There is a reason I am not in charge of the universe and part of humility is choosing to obey and submit my will to the scriptures because they are an expression of Yahweh’s views.

The Bible communicates His will to us. Where we have significant issues now in evangelical Christianity in the US and Canada is that we have in many ways abandoned a humble submission to His word. It is one thing to debate over the main theological positons of Calvinism or Arminianism because both positons can be defended from scripture. What cannot be defended is the shifting positon of many on social issues. The scriptures are not ambiguous here, and while we may not recognize it, when we seek to reinterpret them in our image we are playing God and refusing to humble ourselves.

If we want true justice and mercy then we need to humbly hold our ideas up to the lens of scripture and change our views where we see conflict. Let’s take a look!.

Walk Humbly With Your God Part 1

As we enter a new year we often reflect on what it holds or what we should do, which is a good thing. Yet we have our way of doing things and God has His way, often contrary to our way. My sense as we enter this season is that there is a real need to embrace humility.  

         We do not know what awaits us. 2018 was tumultuous in many ways; politics, natural weather calamities and the like. We have come through the year and as we enter this one we need to prepare. Yet what preparation can we make for the unknown? When I go backpacking I take extra supplies and plan and prepare for the unexpected, yet that is within generally known parameters. In the current natural, political and economic climate the parameters are unknown. There are some practical things we can do. Economically we can get rid of debt, live within or below our means. Politically we can become informed on the issues, support godly candidates in the coming elections and become involved. In terms of the natural climate we can have some emergency supplies on hand.

         The most important preparation however is spiritual. The safest place to be, no matter what is happening, is being found walking with Jesus and drawing near to His heart. Hence my plea for humility. To know Jesus heart and His way requires acknowledging our need. Moses prayed one of the great prayers in scripture and encountered Yahweh’s glory.  

13  “Now therefore, I pray, if I have found grace in Your sight, show me now Your way, that I may know You and that I may find grace in Your sight. And consider that this nation is Your people.” Exodus 33:13 (NKJV emphasis mine)

         David informed us of the value of humility, Jesus becomes our teacher and guide.

9  The humble He guides in justice, And the humble He teaches His way. 10  All the paths of the LORD are mercy and truth, To such as keep His covenant and His testimonies. 11  For Your name’s sake, O LORD, Pardon my iniquity, for it is great. 12  Who is the man that fears the LORD? Him shall He teach in the way He chooses. Psalm 25:9-12 (NKJV emphasis mine)

         Micah gave us a summary of it all.

8  He has shown you, O man, what is good; And what does the LORD require of you But to do justly, To love mercy, And to walk humbly with your God? Micah 6:8 (NKJV)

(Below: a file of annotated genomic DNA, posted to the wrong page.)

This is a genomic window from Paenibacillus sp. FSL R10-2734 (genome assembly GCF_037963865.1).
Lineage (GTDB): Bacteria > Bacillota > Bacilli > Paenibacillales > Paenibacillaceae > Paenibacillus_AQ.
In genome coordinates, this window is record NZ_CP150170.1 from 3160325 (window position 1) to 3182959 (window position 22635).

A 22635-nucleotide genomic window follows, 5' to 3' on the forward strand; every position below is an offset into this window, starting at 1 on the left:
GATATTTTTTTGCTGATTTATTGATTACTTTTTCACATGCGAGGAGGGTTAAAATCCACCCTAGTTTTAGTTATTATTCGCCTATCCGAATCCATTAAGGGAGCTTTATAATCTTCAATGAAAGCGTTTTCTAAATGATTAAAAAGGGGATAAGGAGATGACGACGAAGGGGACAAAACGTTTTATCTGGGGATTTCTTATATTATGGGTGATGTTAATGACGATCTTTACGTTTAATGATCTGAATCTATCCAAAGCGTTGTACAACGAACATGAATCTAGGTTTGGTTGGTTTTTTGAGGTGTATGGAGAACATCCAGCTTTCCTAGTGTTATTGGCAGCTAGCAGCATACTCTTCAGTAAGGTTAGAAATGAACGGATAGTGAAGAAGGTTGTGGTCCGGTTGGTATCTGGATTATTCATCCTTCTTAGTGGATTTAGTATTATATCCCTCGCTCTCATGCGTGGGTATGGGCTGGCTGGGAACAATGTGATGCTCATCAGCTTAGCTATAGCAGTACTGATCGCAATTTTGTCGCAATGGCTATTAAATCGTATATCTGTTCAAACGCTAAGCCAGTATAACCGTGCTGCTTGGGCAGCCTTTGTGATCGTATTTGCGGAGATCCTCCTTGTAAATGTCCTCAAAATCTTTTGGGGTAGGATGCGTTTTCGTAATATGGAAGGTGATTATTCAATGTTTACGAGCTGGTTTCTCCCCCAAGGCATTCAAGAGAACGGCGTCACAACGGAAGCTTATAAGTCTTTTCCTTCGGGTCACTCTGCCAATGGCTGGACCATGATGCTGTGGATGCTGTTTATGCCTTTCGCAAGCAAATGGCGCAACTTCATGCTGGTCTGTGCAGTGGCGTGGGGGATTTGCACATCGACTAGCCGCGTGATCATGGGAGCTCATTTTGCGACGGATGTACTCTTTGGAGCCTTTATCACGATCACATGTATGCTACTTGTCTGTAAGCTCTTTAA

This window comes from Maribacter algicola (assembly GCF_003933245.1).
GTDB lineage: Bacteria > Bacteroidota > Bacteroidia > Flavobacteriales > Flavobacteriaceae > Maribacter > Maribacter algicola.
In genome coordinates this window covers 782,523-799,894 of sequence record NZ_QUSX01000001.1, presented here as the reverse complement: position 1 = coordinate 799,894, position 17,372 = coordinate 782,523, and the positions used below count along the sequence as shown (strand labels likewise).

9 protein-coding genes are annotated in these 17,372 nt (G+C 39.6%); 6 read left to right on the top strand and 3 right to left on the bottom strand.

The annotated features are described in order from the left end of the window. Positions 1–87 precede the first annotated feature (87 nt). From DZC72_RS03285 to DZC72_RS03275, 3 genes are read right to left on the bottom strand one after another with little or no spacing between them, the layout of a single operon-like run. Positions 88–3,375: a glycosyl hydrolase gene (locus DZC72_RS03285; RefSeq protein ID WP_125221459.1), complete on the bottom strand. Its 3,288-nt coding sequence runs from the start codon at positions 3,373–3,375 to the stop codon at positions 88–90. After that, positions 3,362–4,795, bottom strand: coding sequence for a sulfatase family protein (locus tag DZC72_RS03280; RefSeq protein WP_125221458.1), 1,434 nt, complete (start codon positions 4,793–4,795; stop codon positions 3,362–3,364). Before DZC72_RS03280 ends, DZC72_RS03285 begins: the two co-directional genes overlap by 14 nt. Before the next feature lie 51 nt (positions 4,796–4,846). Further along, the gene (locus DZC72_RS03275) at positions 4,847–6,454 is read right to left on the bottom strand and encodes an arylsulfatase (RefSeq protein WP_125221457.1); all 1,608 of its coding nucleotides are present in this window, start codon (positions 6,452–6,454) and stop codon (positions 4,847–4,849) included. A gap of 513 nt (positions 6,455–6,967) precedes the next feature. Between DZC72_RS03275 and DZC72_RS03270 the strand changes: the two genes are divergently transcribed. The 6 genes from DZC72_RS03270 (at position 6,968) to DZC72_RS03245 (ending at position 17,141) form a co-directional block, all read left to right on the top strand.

So this year, above all, let’s heed the scriptures and embrace living out of a humble dependence on the Godhead.

14  The grace of the Lord Jesus Christ, and the love of God, and the communion of the Holy Spirit be with you all. Amen. 2 Corinthians 13:14 (NKJV)

Walk with Me

As we have just come through again celebrating Christmas I want to reflect on the significance of walking with Jesus as we enter into a new year. Just prior to Christmas I heard someone commenting on the radio that Jesus birth was the most important event in history. I respectfully disagree. Jesus incarnation, God taking on flesh, was the means to an end. The end was Jesus death and resurrection. Without His sacrifice and resurrection on our behalf all of humanity would still be eternally lost (Rom. 4:25). This dual transaction was the most important thing in human history.

We see this connection more clearly in how one pastor habitually displayed the Nativity scene. He had a light shining from behind a cross and the shadow of the cross fell on the baby in the manger. There is a lot of truth and power in that image. Jesus was born and raised under the shadow of the cross.

We now live beyond Jesus birth, death and resurrection. As we head into this year in a season of change and uncertainty we need to apply that truth to our circumstances. There are interwoven political and economic challenges facing our nation and our province. In the midst of this it is easy to become anxious – yet we don’t need to be. I don’t want to offer well-worn clichés as a response. I do want to recommend that in this year ahead, and beyond that, we make walking with Jesus our focus. He says clearly in His word that if we draw near to Him He will draw near to us (2 Chron. 15:2, Jas. 4:8).

Further, Jesus desire is that our focus be on His heart and our relationship with Him. In fact He was clear that He wants to reveal His Father’s heart to us.

24  Father, I desire that they also whom You gave Me may be with Me where I am, that they may behold My glory which You have given Me; for You loved Me before the foundation of the world. 25  O righteous Father! The world has not known You, but I have known You; and these have known that You sent Me. 26  And I have declared to them Your name, and will declare it, that the love with which You loved Me may be in them, and I in them.” John 17:24-26 (NKJV)

Earlier in John He told us how this would happen.

20  At that day you will know that I am in My Father, and you in Me, and I in you. 21  He who has My commandments and keeps them, it is he who loves Me. And he who loves Me will be loved by My Father, and I will love him and manifest Myself to him.” John 14:20-21 (NKJV)

26  “But when the Helper comes, whom I shall send to you from the Father, the Spirit of truth who proceeds from the Father, He will testify of Me. John 15:26 (NKJV)